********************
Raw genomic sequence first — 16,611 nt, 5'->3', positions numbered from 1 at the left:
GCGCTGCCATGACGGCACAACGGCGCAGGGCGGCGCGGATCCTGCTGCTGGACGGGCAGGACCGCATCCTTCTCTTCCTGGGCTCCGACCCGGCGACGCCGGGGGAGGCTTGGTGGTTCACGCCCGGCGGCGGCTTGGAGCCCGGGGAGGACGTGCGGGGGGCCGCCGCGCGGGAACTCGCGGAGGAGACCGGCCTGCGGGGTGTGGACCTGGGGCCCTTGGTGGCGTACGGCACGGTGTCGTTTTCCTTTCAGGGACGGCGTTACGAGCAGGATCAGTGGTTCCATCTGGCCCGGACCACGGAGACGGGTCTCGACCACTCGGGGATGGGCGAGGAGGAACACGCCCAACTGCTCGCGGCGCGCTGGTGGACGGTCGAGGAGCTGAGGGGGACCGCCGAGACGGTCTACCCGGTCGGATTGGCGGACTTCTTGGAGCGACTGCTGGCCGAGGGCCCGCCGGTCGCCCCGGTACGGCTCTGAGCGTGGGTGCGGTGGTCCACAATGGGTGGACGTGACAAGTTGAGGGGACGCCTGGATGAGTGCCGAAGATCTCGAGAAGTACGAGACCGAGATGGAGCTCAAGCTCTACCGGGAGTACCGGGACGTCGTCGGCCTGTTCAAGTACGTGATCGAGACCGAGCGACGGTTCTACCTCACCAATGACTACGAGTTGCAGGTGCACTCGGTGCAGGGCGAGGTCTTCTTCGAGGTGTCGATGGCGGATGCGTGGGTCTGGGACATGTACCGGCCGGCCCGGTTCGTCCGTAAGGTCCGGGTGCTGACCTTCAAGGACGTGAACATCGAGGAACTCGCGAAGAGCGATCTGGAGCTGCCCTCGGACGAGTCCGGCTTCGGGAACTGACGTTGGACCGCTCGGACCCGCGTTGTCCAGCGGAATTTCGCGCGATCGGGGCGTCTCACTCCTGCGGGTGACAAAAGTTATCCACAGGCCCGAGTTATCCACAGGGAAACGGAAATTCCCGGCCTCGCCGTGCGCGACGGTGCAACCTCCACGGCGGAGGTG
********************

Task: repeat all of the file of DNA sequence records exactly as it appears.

Raw genomic sequence first — 16,611 nt, 5'->3', positions numbered from 1 at the left:
GCGCTGCCATGACGGCACAACGGCGCAGGGCGGCGCGGATCCTGCTGCTGGACGGGCAGGACCGCATCCTTCTCTTCCTGGGCTCCGACCCGGCGACGCCGGGGGAGGCTTGGTGGTTCACGCCCGGCGGCGGCTTGGAGCCCGGGGAGGACGTGCGGGGGGCCGCCGCGCGGGAACTCGCGGAGGAGACCGGCCTGCGGGGTGTGGACCTGGGGCCCTTGGTGGCGTACGGCACGGTGTCGTTTTCCTTTCAGGGACGGCGTTACGAGCAGGATCAGTGGTTCCATCTGGCCCGGACCACGGAGACGGGTCTCGACCACTCGGGGATGGGCGAGGAGGAACACGCCCAACTGCTCGCGGCGCGCTGGTGGACGGTCGAGGAGCTGAGGGGGACCGCCGAGACGGTCTACCCGGTCGGATTGGCGGACTTCTTGGAGCGACTGCTGGCCGAGGGCCCGCCGGTCGCCCCGGTACGGCTCTGAGCGTGGGTGCGGTGGTCCACAATGGGTGGACGTGACAAGTTGAGGGGACGCCTGGATGAGTGCCGAAGATCTCGAGAAGTACGAGACCGAGATGGAGCTCAAGCTCTACCGGGAGTACCGGGACGTCGTCGGCCTGTTCAAGTACGTGATCGAGACCGAGCGACGGTTCTACCTCACCAATGACTACGAGTTGCAGGTGCACTCGGTGCAGGGCGAGGTCTTCTTCGAGGTGTCGATGGCGGATGCGTGGGTCTGGGACATGTACCGGCCGGCCCGGTTCGTCCGTAAGGTCCGGGTGCTGACCTTCAAGGACGTGAACATCGAGGAACTCGCGAAGAGCGATCTGGAGCTGCCCTCGGACGAGTCCGGCTTCGGGAACTGACGTTGGACCGCTCGGACCCGCGTTGTCCAGCGGAATTTCGCGCGATCGGGGCGTCTCACTCCTGCGGGTGACAAAAGTTATCCACAGGCCCGAGTTATCCACAGGGAAACGGAAATTCCCGGCCTCGCCGTGCGCGACGGTGCAACCTCCACGGCGGAGGTG